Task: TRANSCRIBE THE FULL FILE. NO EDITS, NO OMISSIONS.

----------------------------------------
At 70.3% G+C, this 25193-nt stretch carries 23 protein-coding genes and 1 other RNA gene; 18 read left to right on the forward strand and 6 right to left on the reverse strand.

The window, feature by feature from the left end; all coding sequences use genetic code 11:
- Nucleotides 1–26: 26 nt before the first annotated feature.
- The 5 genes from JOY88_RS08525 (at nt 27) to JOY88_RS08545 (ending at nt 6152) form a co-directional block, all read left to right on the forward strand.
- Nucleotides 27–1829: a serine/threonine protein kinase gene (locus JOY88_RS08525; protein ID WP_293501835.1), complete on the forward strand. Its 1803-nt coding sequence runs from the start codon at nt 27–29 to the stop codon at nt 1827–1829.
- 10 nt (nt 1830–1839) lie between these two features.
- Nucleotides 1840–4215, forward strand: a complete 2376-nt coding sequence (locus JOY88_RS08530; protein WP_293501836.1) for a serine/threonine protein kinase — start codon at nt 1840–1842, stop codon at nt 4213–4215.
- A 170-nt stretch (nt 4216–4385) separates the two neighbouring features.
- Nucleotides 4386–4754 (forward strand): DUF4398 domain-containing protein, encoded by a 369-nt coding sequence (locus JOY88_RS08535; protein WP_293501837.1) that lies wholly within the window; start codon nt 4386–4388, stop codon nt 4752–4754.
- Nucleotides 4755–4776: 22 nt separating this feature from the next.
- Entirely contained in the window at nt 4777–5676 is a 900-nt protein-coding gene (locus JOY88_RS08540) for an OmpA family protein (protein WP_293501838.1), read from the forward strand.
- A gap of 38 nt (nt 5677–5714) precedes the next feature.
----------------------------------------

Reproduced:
At 70.3% G+C, this 25193-nt stretch carries 23 protein-coding genes and 1 other RNA gene; 18 read left to right on the forward strand and 6 right to left on the reverse strand.

The window, feature by feature from the left end; all coding sequences use genetic code 11:
- Nucleotides 1–26: 26 nt before the first annotated feature.
- The 5 genes from JOY88_RS08525 (at nt 27) to JOY88_RS08545 (ending at nt 6152) form a co-directional block, all read left to right on the forward strand.
- Nucleotides 27–1829: a serine/threonine protein kinase gene (locus JOY88_RS08525; protein ID WP_293501835.1), complete on the forward strand. Its 1803-nt coding sequence runs from the start codon at nt 27–29 to the stop codon at nt 1827–1829.
- 10 nt (nt 1830–1839) lie between these two features.
- Nucleotides 1840–4215, forward strand: a complete 2376-nt coding sequence (locus JOY88_RS08530; protein WP_293501836.1) for a serine/threonine protein kinase — start codon at nt 1840–1842, stop codon at nt 4213–4215.
- A 170-nt stretch (nt 4216–4385) separates the two neighbouring features.
- Nucleotides 4386–4754 (forward strand): DUF4398 domain-containing protein, encoded by a 369-nt coding sequence (locus JOY88_RS08535; protein WP_293501837.1) that lies wholly within the window; start codon nt 4386–4388, stop codon nt 4752–4754.
- Nucleotides 4755–4776: 22 nt separating this feature from the next.
- Entirely contained in the window at nt 4777–5676 is a 900-nt protein-coding gene (locus JOY88_RS08540) for an OmpA family protein (protein WP_293501838.1), read from the forward strand.
- A gap of 38 nt (nt 5677–5714) precedes the next feature.